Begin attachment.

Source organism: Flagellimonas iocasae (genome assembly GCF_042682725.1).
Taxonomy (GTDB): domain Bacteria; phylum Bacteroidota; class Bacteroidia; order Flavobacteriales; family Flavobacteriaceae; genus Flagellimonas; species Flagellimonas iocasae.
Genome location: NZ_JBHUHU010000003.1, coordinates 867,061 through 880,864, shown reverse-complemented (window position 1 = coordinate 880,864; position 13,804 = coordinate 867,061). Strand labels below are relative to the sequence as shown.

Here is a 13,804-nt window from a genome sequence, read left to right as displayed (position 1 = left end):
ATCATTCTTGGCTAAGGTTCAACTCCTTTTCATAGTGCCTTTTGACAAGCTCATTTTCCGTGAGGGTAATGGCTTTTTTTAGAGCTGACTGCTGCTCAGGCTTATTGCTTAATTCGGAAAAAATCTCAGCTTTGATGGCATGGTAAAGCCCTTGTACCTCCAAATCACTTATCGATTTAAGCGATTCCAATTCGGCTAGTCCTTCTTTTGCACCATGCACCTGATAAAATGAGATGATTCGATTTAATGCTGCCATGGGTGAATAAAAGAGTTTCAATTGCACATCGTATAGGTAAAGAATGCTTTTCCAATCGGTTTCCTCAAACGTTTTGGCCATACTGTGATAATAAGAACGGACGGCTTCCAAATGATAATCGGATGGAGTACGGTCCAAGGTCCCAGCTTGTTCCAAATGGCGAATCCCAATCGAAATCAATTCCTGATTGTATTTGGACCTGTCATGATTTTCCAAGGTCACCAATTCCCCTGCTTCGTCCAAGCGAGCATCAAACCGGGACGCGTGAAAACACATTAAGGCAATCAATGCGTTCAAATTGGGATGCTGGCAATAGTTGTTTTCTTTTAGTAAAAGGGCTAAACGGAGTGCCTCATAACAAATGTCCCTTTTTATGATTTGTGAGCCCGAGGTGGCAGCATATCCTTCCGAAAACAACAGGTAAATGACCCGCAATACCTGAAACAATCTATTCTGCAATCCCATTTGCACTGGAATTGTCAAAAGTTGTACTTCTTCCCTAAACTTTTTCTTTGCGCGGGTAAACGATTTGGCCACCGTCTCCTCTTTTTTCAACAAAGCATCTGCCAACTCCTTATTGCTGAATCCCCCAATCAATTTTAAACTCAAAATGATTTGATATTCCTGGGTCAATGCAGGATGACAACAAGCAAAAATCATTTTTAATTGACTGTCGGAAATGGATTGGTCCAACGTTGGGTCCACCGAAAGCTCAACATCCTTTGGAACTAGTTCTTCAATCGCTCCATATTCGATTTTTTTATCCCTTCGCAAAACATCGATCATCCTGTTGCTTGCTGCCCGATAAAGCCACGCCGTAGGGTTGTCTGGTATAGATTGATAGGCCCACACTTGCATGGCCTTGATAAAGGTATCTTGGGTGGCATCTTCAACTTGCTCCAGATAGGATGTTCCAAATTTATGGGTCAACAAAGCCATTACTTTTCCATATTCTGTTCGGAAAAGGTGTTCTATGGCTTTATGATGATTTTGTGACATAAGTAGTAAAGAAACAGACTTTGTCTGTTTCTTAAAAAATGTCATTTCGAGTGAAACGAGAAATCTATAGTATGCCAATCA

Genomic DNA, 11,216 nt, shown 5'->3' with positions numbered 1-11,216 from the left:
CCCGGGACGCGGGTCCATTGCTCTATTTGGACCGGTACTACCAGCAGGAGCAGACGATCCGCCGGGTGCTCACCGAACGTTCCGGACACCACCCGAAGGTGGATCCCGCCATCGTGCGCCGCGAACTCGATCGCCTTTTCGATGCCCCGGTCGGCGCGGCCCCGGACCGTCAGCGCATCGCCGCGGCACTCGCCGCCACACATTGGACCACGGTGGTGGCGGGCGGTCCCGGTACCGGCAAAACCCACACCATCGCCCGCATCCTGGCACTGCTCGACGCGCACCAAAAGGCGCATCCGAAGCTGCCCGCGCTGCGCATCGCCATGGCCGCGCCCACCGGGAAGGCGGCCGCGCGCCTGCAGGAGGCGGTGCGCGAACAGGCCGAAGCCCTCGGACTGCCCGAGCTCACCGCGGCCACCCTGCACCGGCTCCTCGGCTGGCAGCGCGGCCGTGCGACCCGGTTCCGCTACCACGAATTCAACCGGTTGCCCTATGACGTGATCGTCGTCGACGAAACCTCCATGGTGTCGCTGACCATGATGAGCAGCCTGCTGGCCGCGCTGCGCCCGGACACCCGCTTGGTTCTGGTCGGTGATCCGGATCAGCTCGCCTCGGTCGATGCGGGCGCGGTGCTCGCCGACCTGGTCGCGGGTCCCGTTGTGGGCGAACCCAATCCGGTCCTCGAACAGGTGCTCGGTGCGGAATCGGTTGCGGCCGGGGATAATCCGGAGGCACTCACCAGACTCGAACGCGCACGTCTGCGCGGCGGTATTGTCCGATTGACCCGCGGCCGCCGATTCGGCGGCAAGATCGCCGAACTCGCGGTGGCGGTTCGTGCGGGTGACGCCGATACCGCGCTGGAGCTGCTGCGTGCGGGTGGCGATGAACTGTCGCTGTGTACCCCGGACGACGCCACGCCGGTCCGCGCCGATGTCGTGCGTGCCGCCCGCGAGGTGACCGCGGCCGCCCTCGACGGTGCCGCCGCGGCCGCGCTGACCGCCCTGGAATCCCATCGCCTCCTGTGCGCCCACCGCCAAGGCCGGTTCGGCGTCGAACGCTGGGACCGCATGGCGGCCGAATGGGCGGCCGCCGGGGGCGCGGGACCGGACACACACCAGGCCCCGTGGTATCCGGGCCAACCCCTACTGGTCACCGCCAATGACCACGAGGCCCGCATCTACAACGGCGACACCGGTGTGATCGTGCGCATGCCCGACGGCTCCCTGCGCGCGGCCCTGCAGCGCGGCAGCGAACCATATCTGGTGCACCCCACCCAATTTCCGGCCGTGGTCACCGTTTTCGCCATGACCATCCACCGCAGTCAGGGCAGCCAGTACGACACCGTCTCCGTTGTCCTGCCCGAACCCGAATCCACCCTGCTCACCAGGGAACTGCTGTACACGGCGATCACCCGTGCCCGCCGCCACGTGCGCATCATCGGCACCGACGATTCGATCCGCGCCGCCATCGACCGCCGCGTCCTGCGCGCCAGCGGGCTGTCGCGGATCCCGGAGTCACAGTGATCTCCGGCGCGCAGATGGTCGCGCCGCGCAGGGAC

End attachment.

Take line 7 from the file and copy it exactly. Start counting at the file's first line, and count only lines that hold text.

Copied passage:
CCCGGGACGCGGGTCCATTGCTCTATTTGGACCGGTACTACCAGCAGGAGCAGACGATCCGCCGGGTGCTCACCGAACGTTCCGGACACCACCCGAAGGTGGATCCCGCCATCGTGCGCCGCGAACTCGATCGCCTTTTCGATGCCCCGGTCGGCGCGGCCCCGGACCGTCAGCGCATCGCCGCGGCACTCGCCGCCACACATTGGACCACGGTGGTGGCGGGCGGTCCCGGTACCGGCAAAACCCACACCATCGCCCGCATCCTGGCACTGCTCGACGCGCACCAAAAGGCGCATCCGAAGCTGCCCGCGCTGCGCATCGCCATGGCCGCGCCCACCGGGAAGGCGGCCGCGCGCCTGCAGGAGGCGGTGCGCGAACAGGCCGAAGCCCTCGGACTGCCCGAGCTCACCGCGGCCACCCTGCACCGGCTCCTCGGCTGGCAGCGCGGCCGTGCGACCCGGTTCCGCTACCACGAATTCAACCGGTTGCCCTATGACGTGATCGTCGTCGACGAAACCTCCATGGTGTCGCTGACCATGATGAGCAGCCTGCTGGCCGCGCTGCGCCCGGACACCCGCTTGGTTCTGGTCGGTGATCCGGATCAGCTCGCCTCGGTCGATGCGGGCGCGGTGCTCGCCGACCTGGTCGCGGGTCCCGTTGTGGGCGAACCCAATCCGGTCCTCGAACAGGTGCTCGGTGCGGAATCGGTTGCGGCCGGGGATAATCCGGAGGCACTCACCAGACTCGAACGCGCACGTCTGCGCGGCGGTATTGTCCGATTGACCCGCGGCCGCCGATTCGGCGGCAAGATCGCCGAACTCGCGGTGGCGGTTCGTGCGGGTGACGCCGATACCGCGCTGGAGCTGCTGCGTGCGGGTGGCGATGAACTGTCGCTGTGTACCCCGGACGACGCCACGCCGGTCCGCGCCGATGTCGTGCGTGCCGCCCGCGAGGTGACCGCGGCCGCCCTCGACGGTGCCGCCGCGGCCGCGCTGACCGCCCTGGAATCCCATCGCCTCCTGTGCGCCCACCGCCAAGGCCGGTTCGGCGTCGAACGCTGGGACCGCATGGCGGCCGAATGGGCGGCCGCCGGGGGCGCGGGACCGGACACACACCAGGCCCCGTGGTATCCGGGCCAACCCCTACTGGTCACCGCCAATGACCACGAGGCCCGCATCTACAACGGCGACACCGGTGTGATCGTGCGCATGCCCGACGGCTCCCTGCGCGCGGCCCTGCAGCGCGGCAGCGAACCATATCTGGTGCACCCCACCCAATTTCCGGCCGTGGTCACCGTTTTCGCCATGACCATCCACCGCAGTCAGGGCAGCCAGTACGACACCGTCTCCGTTGTCCTGCCCGAACCCGAATCCACCCTGCTCACCAGGGAACTGCTGTACACGGCGATCACCCGTGCCCGCCGCCACGTGCGCATCATCGGCACCGACGATTCGATCCGCGCCGCCATCGACCGCCGCGTCCTGCGCGCCAGCGGGCTGTCGCGGATCCCGGAGTCACAGTGATCTCCGGCGCGCAGATGGTCGCGCCGCGCAGGGAC